Drama, in the form of sublime celestial geometry, is once again coming to our planet. On June 10, 2021, the Sun, the Moon, and Earth will form a straight line in space. While this scenario often produces a total eclipse, this time, the Moon will be too far from us to completely cover the solar disk. The result? People along a narrow path that stretches through Canada, Greenland, and Russia will experience an annular eclipse.
This event derives its name from the Latin annulus, meaning “ring.” That’s because, at mid-eclipse, a ring of the Sun’s disk is still visible around the Moon. And that means one important thing for anyone watching: You must use approved solar glasses or solar filters for binoculars or telescopes when observing.
During an annular eclipse, the dark inner shadow of the Moon (the umbra) never reaches Earth. Astronomers, however, call the virtual extension of that shadow the antumbra. If you’re beneath the antumbra, you will see annularity. The Moon also has a lighter, outer shadow called the penumbra. Anyone under the penumbra will witness a partial eclipse.
The Moon’s penumbra first touches Earth at 4:12:16 a.m. EDT. The shadow remains in contact with our planet for nearly five hours, finally leaving at 9:11:16 a.m. EDT. The antumbra first touches Earth’s surface at 5:49:43 a.m. EDT and its final contact with our planet is at 7:33:45 a.m. EDT. This stretch marks the annular part of the eclipse. The total path length is 4,831 miles (7,775 kilometers). Greatest eclipse occurs at 6:41:51 a.m. EDT at longitude 66°48′ West and latitude 80°49′ North, 150 miles (241 km) south of Alert, Nunavut, Canada, the northernmost permanently inhabited place on Earth.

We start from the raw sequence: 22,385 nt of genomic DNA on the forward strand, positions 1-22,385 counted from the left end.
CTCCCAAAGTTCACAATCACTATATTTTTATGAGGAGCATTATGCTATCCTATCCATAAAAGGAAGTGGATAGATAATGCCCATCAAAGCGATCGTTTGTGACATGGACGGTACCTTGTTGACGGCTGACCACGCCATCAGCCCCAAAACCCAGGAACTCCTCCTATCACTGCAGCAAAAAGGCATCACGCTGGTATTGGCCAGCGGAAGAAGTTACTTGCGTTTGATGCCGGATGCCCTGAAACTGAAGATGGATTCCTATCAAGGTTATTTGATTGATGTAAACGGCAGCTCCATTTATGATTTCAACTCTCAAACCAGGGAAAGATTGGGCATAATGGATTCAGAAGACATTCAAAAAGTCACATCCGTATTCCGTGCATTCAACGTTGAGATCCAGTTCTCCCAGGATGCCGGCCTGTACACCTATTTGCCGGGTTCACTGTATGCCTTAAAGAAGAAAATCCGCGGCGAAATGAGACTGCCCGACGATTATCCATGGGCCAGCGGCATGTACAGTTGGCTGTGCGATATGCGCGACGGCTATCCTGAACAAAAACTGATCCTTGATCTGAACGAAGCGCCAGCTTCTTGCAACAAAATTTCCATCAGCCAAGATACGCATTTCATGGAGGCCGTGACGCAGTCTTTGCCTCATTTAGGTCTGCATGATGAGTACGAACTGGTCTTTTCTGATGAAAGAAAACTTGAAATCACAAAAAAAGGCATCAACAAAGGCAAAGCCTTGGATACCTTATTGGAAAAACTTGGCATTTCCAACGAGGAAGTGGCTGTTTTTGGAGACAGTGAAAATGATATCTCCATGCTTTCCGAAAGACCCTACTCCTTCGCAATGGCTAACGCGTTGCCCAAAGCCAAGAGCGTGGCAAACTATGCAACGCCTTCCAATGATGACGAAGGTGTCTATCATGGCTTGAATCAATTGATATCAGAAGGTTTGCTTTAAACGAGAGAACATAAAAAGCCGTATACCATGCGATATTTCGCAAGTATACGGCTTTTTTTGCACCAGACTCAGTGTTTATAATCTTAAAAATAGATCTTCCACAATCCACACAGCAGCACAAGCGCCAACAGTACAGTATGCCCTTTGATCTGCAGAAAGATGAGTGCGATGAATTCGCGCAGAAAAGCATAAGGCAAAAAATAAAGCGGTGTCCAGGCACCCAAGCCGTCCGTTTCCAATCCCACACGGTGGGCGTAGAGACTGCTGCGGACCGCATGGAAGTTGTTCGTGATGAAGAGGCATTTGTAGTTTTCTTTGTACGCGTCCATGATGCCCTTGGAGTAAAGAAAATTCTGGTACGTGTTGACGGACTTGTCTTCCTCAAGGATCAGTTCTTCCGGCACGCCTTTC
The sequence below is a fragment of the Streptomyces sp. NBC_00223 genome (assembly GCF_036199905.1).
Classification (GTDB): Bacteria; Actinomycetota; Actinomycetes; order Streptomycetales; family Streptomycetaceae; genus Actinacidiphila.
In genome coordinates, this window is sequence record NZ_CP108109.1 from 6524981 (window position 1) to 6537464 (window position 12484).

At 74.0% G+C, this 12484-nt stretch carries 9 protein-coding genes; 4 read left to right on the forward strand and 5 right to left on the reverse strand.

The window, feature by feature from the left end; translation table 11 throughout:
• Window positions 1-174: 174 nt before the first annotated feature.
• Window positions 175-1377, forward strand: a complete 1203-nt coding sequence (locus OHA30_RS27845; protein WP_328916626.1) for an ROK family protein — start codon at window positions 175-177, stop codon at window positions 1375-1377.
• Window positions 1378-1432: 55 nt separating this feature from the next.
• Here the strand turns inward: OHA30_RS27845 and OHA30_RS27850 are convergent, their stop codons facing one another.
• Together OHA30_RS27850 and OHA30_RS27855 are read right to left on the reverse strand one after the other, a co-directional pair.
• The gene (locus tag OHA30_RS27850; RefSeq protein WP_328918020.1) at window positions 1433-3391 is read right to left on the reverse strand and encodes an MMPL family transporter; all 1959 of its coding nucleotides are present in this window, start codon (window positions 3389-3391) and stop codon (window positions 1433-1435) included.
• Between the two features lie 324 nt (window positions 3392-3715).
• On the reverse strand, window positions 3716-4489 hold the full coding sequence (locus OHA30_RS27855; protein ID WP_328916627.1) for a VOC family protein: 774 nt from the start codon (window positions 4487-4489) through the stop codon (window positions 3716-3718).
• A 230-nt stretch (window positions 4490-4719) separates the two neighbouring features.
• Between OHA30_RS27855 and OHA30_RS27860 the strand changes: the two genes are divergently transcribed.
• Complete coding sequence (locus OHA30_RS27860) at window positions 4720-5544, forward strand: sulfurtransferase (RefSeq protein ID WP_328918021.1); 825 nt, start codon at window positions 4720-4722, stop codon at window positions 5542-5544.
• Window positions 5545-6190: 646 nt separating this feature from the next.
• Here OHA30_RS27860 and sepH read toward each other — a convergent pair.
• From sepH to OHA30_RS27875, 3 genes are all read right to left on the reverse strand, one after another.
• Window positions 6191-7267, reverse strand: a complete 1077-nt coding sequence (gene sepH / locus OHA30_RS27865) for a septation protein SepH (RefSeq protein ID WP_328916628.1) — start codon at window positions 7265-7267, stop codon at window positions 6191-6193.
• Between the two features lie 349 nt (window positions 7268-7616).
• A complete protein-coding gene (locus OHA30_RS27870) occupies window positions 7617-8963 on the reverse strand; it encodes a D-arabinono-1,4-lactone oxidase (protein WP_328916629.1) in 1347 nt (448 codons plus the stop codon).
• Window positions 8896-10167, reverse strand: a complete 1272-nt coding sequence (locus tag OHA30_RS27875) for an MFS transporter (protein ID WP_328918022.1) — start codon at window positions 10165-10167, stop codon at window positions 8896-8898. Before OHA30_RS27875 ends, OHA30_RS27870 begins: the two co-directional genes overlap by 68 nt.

The magnitude of this eclipse is 0.9152. This means the Moon’s apparent diameter, 29’33.6″, will be 91.5 percent that of the Sun’s, which will be 31’30.4″. At the midpoint of the eclipse, annularity lasts 3 minutes 51 seconds.
This stunning, fiery ring occurs in the constellation Taurus the Bull, at right ascension 5h15m31s and declination 23°02’37”. But it won’t be the only sight in the sky: During the eclipse, Venus will lie 20° east of the Sun, shining at magnitude –3.9. The nearby world may be visible a few minutes before maximum annularity, but spotting it will be a difficult task, as it will be low on the horizon. The Sun’s maximum altitude during the eclipse will be 23°. If you search for Venus through binoculars, be sure not to sweep the Sun into your field of view.
Canada and Greenland
This eclipse begins some 130 miles (210 km) north of Thunder Bay, Ontario (see the map on page 49). Eclipse chasers selecting that region as their observing site might head to Polar Bear Provincial Park, which lies on Hudson Bay. From there, you’ll enjoy an unobstructed view (over water) to the north-northeast with the Sun 6° above the horizon. The duration of annularity along the center line will be 3 minutes 33 seconds.
Another vantage point is the northern coast of Akimiski Island in James Bay, Canada. While there, you could visit the Migratory Bird Sanctuary, which occupies the eastern two-thirds of the island. Tourists would sacrifice 10 to 12 seconds of annularity compared to Polar Bear Provincial Park, but they also might spot ringed seals, polar bears, and beluga whales. As the center line crosses the Belcher Islands, the duration of annularity increases a few seconds and the Sun’s mid-eclipse altitude climbs to 9°.